Barbaque [Some Like It Rare] (2021)

Barbaque
Director: Fabrice Eboué
Writer: Fabrice Eboué, Vincent Solignac
Cast: Fabrice Eboué, Marina Foïs, Jean-François Cayrey, Lisa Do Couto Texeira, Virginie Hocq, Victor Meutelet, Stéphane Soo Mongo
Part of: SLASH 1/2 Filmfestival
Seen on: 7.5.2022

Content Note: fatmisia

Plot:
Vincent (Fabrice Eboué) and Sophie (Marina Foïs) run a small butcher shop together, and things have been slow. It seems inevitable that they will have to close soon and bow to the pressures of bigger stores. Their marriage seems equally doomed to fail. And then their store is attacked by vegan activists to boot. When they just happen to pass one of the activists as he cycles along the road, Vincent loses it – and kills him. Next thing you know, the two are selling the vegan’s meat. And this might just be the thing to safe the store and the marriage, both. If only it wasn’t so hard to get.

Some Like It Rare is a funny film, although not every joke works equally and sometimes, it kicks down a little. Overall, I did have fun with it, though.

The film poster showing Vincent (Fabrice Eboué) and Sophie (Marina Foïs) posed over a fat body like hunters with their trophy. Vincent is holding a gun.

Going into the film, I was afraid that it would only make fun of vegans. While I agree that there is a certain subset of vegans who overdo things a little by totally ignoring every other issue than veganism, I think that the general idea of at least trying to eat in a more sustainable, eco-friendly and animal-friendly way is nothing to sneer at. Especially when they just do their thing which shouldn’t bother anyone. Unfortunately, vegans are the butt of the joke a lot, and a lot of the time, it’s far from benign joking.

Some Like It Rare does have moments when it misses the mark in that regard as well. For example, when it jokes about the emphasis on consent, it comes off as making fun of people for stating their boundaries clearly and negotiating them in a relationship, which should be a healthy thing, even if we don’t understand all boundaries of others. I was also a little taken aback by the entire “let’s hunt the fat vegans” thing. It’s a fetishizing look at fatness and the images that result from it – Vincent and Sophie standing over slaughtered fat people – is fatmisic as fuck.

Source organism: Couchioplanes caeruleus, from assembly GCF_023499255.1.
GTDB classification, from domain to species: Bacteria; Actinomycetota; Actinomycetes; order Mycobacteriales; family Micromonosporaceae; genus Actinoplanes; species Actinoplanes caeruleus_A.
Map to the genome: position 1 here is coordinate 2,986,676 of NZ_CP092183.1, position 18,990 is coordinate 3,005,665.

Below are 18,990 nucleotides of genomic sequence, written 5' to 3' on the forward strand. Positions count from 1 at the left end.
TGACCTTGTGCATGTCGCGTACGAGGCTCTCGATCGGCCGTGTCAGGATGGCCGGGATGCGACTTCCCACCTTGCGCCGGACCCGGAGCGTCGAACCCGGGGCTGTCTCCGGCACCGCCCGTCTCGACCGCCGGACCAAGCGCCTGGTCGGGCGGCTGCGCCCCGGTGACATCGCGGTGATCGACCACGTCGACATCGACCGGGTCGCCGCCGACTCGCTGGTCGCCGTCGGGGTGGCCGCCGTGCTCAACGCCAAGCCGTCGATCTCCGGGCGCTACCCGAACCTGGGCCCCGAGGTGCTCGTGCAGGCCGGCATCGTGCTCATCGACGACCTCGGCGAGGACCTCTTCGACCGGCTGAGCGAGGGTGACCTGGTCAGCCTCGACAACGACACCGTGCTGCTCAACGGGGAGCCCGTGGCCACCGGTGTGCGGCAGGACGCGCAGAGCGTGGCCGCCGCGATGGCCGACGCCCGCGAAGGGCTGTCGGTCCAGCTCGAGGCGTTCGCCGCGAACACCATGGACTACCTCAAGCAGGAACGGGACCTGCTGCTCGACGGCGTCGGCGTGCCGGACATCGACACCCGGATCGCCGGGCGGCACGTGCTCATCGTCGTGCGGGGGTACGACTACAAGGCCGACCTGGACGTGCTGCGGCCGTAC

Vincent (Fabrice Eboué) and Sophie (Marina Foïs) in their butcher shop with a customer.

Even though I just spend a lot of time detailing what parts of the film didn’t work for me that much, those are only small parts of the film. Most of the humor, the film gets from its premise – and it is a funny premise. It only doesn’t just make fun of vegans, but also of the meat industry and the perversities there, including a bit of criticism in its jokes. It definitely made me laugh more than once.

Most importantly, the film knows how far it can stretch its idea, and when to call it quits. It doesn’t overstay its welcome that way, and brings things to a good end that made it possible to leave the cinema with a smile.

Vincent (Fabrice Eboué) and Sophie (Marina Foïs) smile at each other while cutting meat. Both are bloody.

Summarizing: Enjoyable.

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